Bronx Defenders Asks NY Supreme Court to Compel NYPD to Produce Property Seizure Records
March 21, 2017, New York –The Bronx Defenders has asked the NY Supreme Court to compel the NYPD to appear at a hearing to explain its property seizure database and to produce internal records about policies and procedures involving millions of dollars in cash and property seized during arrests each year.
The Bronx Defenders sued the NYPD in August of last year, arguing that the department has refused to provide all relevant records subject to release under the state’s Freedom of Information Law. In response, the NYPD argued that its Property and Evidence Tracking System (PETS), as currently configured, is not able to provide all the requested information, including a breakdown of how much money and property it seizes during arrests, from whom, and what percentage is kept or returned.
“We’ve asked the Court to call the NYPD to the stand to testify about what information can be provided from the PETS system,” said Adam Shoop, who argued the case on behalf of The Bronx Defenders. “These are practices that affect tens of thousands of people every year, and New Yorkers have a right to know what the NYPD is doing with all this money. All the facts suggest it’s possible to obtain information about these seizures using PETS, and the NYPD must be compelled to produce it.”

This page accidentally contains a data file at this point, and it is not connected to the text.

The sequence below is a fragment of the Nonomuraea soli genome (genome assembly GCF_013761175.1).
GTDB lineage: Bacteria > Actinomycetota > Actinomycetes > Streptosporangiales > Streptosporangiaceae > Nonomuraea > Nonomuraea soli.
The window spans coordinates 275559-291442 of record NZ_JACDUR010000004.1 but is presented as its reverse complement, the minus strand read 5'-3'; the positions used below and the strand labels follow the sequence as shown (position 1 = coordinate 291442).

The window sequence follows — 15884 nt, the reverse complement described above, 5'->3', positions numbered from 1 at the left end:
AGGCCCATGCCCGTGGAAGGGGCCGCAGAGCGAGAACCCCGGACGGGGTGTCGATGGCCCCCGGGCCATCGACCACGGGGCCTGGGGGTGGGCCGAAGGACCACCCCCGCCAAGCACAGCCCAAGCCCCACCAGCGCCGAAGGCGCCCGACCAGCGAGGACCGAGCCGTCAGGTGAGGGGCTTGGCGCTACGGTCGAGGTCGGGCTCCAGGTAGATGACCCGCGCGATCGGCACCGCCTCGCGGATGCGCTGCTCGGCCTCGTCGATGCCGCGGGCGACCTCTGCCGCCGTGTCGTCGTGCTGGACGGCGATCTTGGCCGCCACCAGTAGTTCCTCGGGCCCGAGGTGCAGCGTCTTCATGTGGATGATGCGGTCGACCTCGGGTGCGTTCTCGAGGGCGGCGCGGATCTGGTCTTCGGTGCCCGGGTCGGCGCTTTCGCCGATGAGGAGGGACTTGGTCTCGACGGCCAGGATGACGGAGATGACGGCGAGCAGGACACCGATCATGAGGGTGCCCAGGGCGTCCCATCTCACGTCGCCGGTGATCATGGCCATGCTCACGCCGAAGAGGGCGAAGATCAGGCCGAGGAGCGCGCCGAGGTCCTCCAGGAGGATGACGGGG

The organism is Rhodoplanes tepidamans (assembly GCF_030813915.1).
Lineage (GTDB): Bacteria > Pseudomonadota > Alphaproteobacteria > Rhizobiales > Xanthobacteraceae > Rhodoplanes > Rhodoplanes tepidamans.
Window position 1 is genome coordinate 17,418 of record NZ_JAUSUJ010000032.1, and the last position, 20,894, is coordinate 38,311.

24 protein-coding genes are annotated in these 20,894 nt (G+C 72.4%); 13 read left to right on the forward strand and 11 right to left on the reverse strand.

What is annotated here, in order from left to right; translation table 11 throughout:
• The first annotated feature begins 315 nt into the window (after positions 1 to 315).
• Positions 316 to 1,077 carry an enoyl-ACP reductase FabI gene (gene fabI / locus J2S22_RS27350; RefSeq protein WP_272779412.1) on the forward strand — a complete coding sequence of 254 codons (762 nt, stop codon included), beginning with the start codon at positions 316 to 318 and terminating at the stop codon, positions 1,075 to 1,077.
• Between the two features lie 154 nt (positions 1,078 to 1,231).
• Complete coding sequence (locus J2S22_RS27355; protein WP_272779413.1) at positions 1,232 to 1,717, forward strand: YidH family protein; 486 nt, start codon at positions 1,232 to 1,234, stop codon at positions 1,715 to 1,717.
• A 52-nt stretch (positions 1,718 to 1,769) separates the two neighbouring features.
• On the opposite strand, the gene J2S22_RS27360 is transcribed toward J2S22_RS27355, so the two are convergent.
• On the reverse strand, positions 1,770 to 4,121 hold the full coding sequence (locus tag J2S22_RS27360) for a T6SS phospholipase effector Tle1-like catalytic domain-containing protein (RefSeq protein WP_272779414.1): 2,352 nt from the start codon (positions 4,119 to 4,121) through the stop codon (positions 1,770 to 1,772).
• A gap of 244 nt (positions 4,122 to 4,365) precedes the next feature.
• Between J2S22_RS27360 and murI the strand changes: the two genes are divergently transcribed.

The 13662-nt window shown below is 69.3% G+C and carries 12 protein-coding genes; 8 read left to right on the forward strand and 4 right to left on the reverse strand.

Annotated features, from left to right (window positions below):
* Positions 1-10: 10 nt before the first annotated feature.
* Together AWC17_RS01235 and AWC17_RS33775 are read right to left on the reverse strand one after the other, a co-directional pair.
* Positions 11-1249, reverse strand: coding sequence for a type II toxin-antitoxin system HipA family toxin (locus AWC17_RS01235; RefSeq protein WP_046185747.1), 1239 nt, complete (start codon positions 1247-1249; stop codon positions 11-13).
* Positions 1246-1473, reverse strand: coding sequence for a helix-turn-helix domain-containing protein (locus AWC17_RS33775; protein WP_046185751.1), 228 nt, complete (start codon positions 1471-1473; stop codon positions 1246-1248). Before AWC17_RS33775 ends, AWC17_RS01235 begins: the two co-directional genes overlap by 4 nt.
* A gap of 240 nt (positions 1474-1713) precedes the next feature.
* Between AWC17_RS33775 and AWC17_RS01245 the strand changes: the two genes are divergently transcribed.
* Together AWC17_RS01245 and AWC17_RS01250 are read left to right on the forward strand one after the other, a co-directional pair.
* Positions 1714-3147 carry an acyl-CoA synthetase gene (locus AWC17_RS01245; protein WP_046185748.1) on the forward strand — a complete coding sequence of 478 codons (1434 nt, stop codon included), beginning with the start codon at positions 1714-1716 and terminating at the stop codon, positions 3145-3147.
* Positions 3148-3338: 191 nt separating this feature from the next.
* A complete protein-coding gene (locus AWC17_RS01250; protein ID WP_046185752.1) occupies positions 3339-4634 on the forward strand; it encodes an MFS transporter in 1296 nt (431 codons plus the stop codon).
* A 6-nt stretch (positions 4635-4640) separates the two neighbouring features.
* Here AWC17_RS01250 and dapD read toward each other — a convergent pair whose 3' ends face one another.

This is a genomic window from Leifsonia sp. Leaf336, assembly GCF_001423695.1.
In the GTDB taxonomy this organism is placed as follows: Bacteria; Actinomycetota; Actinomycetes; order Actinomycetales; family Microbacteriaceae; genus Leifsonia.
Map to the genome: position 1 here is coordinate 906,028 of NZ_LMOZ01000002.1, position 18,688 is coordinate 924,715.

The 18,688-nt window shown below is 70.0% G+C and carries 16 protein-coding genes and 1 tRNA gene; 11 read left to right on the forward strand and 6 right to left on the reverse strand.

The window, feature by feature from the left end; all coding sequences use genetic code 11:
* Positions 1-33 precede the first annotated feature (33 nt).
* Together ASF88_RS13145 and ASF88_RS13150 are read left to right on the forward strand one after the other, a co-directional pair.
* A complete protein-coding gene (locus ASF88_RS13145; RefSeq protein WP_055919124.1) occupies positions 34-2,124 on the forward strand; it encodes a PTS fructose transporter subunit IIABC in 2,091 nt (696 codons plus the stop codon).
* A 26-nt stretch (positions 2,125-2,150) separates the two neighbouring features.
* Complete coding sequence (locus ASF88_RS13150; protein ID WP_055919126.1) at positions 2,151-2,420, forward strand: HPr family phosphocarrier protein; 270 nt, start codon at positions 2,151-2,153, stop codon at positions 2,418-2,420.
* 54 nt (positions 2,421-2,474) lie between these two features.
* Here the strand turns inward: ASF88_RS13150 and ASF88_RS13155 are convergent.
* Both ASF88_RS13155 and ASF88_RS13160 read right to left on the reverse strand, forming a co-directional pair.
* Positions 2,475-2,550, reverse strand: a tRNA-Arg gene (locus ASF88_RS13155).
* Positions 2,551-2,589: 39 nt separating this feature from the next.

The NYPD began using PETS in 2012. At the time, the system’s architects described the 25-million-dollar software as a “leader in total system availability, scalability, security, and reliability” used by Fortune 500 companies throughout the world.
“When the police seizes money or other assets from people, transparency is absolutely critical. We look forward to the NYPD complying with its obligations under the law to make this information available to the public,” said Eric Feder of Davis, Wright Tremaine LLP.
The firm of Davis Wright Tremaine LLP is co-counsel in this case.